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'Book of Mormon' opens on Broadway
March 24th, 2011
05:22 PM ET

'Book of Mormon' opens on Broadway

By Cassie Spodak, CNN

New York (CNN) - A new Broadway musical looks at religious faith and doubt with a healthy dose of imagination: the audience meets Jesus, Church of Jesus Christ of Latter-day Saints founder Joseph Smith, Satan, and an African warlord as well as Darth Vader, Yoda and two hobbits.

The production, called "The Book of Mormon," was written by "South Park" creators Matt Stone and Trey Parker, along with Robert Lopez, who wrote the Broadway hit "Avenue Q."

The creators have used music, irreverent comedy, and obscenity to tackle controversial subjects before, but they say their approach is new to Broadway musicals. The play opened to strong reviews Thursday night.

“Broadway, for so many years, was a very wholesome community,” Lopez told CNN. “As far as comedy, (Broadway) has not progressed as far as movies and TV (even though) there are no censors.”

Lopez met Stone and Parker after they saw "Avenue Q," which followed young puppets and humans living in a fictional New York as they dealt with careers, relationships, sex and the challenges of managing expectations.

When they asked him what he wanted to work on next, Lopez told them he was interested in doing a musical about Mormonism.

Stone and Parker were hooked. It was a subject they had explored in an episode of "South Park" - an animated adult show on Comedy Central that follows four elementary school kids and is known for crude language and satirical humor - and Mormonism held a special fascination for them.

Mormonism originated with Joseph Smith in upstate New York in the early 1800s. This not-so-distant past was attractive to the writers, Lopez told CNN, because they thought it added to the far-fetchedness of the religion's claims that God had anointed Smith as an American prophet.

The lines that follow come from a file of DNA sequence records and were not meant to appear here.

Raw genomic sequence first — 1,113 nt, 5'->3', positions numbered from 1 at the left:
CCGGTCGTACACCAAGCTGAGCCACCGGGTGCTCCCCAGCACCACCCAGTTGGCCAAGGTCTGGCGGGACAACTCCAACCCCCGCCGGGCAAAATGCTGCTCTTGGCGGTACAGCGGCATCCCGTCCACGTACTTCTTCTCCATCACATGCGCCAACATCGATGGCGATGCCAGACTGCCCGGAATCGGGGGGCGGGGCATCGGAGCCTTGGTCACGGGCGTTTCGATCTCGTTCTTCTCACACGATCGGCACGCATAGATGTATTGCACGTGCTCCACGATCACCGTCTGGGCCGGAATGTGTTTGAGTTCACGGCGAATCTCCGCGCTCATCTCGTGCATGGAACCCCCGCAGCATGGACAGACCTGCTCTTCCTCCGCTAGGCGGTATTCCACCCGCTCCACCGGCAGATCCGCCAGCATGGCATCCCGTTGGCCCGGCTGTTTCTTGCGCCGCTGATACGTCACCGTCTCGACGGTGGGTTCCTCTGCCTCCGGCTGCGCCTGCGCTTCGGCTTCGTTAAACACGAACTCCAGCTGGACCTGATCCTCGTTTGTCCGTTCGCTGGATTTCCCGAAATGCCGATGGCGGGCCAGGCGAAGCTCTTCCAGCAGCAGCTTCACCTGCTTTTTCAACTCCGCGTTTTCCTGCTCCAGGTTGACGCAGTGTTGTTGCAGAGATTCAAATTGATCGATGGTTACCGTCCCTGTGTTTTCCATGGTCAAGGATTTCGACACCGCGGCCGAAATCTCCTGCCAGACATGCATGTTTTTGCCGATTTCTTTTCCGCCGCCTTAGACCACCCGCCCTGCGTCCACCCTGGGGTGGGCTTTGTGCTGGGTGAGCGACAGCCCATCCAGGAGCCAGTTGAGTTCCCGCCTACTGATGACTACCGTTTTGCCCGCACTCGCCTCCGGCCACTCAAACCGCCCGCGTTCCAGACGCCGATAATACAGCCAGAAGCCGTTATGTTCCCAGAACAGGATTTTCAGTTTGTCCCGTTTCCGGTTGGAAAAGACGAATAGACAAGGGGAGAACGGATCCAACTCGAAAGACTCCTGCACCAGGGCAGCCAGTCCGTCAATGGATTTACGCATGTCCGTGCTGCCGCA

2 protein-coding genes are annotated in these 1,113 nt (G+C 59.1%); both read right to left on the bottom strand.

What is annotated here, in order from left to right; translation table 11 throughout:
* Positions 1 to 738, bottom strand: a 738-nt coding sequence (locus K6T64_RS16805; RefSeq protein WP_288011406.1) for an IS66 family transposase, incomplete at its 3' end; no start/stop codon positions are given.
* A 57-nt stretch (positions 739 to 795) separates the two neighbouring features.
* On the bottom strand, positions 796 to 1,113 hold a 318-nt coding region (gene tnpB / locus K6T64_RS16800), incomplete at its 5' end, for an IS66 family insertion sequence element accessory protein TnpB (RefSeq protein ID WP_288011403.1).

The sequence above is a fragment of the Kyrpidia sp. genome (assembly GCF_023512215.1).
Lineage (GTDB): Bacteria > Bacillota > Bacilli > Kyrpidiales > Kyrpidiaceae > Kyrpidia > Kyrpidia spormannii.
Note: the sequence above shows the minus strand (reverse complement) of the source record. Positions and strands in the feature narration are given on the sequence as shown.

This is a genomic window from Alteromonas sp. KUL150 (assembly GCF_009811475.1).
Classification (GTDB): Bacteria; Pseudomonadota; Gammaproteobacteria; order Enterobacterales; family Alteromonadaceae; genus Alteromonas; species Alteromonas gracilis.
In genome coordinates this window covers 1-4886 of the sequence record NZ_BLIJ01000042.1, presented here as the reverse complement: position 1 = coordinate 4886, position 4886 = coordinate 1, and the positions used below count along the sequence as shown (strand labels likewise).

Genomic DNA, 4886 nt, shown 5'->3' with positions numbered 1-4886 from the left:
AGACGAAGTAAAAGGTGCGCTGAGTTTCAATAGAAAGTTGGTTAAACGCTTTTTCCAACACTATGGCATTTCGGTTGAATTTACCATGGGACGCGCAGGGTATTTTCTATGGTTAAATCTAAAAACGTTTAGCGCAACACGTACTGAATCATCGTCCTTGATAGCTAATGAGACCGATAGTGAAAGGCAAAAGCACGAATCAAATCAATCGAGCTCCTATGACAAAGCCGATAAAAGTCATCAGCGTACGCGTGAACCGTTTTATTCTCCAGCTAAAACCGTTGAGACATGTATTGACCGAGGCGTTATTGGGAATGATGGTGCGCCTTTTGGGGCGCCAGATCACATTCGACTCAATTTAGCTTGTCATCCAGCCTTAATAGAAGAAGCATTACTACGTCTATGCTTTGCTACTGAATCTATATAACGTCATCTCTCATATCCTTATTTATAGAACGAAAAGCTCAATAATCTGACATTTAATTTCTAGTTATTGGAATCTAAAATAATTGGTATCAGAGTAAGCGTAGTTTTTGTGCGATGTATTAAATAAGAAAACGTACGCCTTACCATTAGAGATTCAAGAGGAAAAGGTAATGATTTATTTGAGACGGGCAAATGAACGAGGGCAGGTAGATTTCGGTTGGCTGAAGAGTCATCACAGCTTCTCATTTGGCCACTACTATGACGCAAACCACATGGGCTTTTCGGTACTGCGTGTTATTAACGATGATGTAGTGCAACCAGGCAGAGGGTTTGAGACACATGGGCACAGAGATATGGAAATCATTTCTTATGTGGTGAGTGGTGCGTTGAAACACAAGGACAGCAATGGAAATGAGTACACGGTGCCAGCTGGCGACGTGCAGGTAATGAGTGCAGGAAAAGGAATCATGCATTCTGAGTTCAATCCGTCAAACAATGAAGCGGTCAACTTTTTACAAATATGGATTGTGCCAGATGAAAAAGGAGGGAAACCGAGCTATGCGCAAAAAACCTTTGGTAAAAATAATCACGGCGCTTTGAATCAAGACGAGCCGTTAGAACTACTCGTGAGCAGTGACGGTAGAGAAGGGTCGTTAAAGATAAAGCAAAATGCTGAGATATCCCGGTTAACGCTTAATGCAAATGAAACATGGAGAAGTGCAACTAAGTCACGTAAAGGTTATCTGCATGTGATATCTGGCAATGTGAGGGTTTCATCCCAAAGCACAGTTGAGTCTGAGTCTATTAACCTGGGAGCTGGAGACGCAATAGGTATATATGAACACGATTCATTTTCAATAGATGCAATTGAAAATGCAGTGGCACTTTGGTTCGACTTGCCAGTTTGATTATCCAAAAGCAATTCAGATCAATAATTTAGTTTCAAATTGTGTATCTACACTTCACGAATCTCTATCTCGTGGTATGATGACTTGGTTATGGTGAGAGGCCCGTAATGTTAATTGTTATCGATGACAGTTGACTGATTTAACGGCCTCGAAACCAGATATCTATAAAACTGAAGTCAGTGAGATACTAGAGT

“A prophet who lived thousands and thousands of years ago in the Middle East is veiled in antiquity,” said Lopez. “But a prophet finding God’s word on golden plates just a few hours drive from New York City is ripe for satire.”

The Church of Jesus Christ of Latter-day Saints released a brief statement about the musical. “The production may attempt to entertain audiences for an evening," it said, "but the Book of Mormon as a volume of scripture will change people's lives forever by bringing them closer to Christ.”

Portrayals of Mormons or the LDS Church are abundant in pop culture today - from the HBO series "Big Love" to "South Park" - but the church usually stays out of these discussions.

The church has said objecting to such portrayals would only bring them more attention. But the strategy may also contribute to an aura of mystery around the religion.

Richard Bushman, a leading Mormon scholar, says the Mormon faith is an easy target for the entertainment industry.

“Mormonism does seem exotic," he said. "It’s exotic in its temple ceremonies, which are quite out of the ordinary, and it has its stories of angels and gold plates.

“That’s just part of being Mormon, that people will see these things as strange," said Bushman, who is Mormon. "The secrecy of the temple is critical to the temple. Mormons are trying to create a sacred space.”

"The Book of Mormon" follows two young Mormon men, Elder Price and Elder Cunningham, as they set off to complete their required two years as missionaries for the church. One of them has dreams of being dispatched to Orlando, Florida, but they are instead sent to Uganda. Reality there is worlds away from Disney World.

But the setting sometime seems just as fantastical. The small village where the two missionaries are based is terrorized by an obscenely named warlord who directs female genital mutilation and murder.

The musical weaves back and forth from reality to fantasy, as the two protagonists encounter AIDS, rape, war and dysentery as well as musical numbers with Darth Vader, Yoda, Hitler, Genghis Khan, Frodo Baggins of "Lord of the Rings" and human-sized cups of coffee (which Mormons are not supposed to drink).

The sometimes incomprehensible nature of reality forces the young Mormons to question their faith and their purpose in life.

Elder Price begins the musical with a song about how his life has been leading up to this moment and about his desire to do something “incredible.” But the reality of the world around him defeats his optimism. Price succumbs to his doubts about faith and God after having the Book of Mormon stuck in a very uncomfortable part of his anatomy.